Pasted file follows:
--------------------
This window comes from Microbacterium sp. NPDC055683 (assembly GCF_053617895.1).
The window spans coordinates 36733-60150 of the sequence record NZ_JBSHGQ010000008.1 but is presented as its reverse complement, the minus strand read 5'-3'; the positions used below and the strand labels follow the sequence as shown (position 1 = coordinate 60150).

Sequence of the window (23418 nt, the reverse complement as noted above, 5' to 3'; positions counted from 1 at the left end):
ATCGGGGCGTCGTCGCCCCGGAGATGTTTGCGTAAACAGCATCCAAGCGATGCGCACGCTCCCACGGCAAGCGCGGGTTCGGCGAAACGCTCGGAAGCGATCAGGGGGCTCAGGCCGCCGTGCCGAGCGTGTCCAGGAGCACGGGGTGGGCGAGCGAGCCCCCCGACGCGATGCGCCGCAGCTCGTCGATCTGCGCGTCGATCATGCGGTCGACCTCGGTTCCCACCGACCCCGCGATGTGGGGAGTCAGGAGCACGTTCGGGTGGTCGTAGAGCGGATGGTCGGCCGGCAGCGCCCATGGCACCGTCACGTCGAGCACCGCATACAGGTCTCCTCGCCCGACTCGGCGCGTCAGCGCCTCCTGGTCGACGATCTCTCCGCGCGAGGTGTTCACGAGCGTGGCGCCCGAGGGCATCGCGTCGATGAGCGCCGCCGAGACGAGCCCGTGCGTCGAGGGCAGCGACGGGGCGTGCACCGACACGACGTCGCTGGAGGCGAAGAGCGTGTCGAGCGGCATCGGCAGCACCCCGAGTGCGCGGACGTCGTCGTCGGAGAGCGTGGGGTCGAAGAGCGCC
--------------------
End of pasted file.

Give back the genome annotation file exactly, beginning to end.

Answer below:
This window comes from Microbacterium sp. NPDC055683 (assembly GCF_053617895.1).
The window spans coordinates 36733-60150 of the sequence record NZ_JBSHGQ010000008.1 but is presented as its reverse complement, the minus strand read 5'-3'; the positions used below and the strand labels follow the sequence as shown (position 1 = coordinate 60150).

Sequence of the window (23418 nt, the reverse complement as noted above, 5' to 3'; positions counted from 1 at the left end):
ATCGGGGCGTCGTCGCCCCGGAGATGTTTGCGTAAACAGCATCCAAGCGATGCGCACGCTCCCACGGCAAGCGCGGGTTCGGCGAAACGCTCGGAAGCGATCAGGGGGCTCAGGCCGCCGTGCCGAGCGTGTCCAGGAGCACGGGGTGGGCGAGCGAGCCCCCCGACGCGATGCGCCGCAGCTCGTCGATCTGCGCGTCGATCATGCGGTCGACCTCGGTTCCCACCGACCCCGCGATGTGGGGAGTCAGGAGCACGTTCGGGTGGTCGTAGAGCGGATGGTCGGCCGGCAGCGCCCATGGCACCGTCACGTCGAGCACCGCATACAGGTCTCCTCGCCCGACTCGGCGCGTCAGCGCCTCCTGGTCGACGATCTCTCCGCGCGAGGTGTTCACGAGCGTGGCGCCCGAGGGCATCGCGTCGATGAGCGCCGCCGAGACGAGCCCGTGCGTCGAGGGCAGCGACGGGGCGTGCACCGACACGACGTCGCTGGAGGCGAAGAGCGTGTCGAGCGGCATCGGCAGCACCCCGAGTGCGCGGACGTCGTCGTCGGAGAGCGTGGGGTCGAAGAGCGCC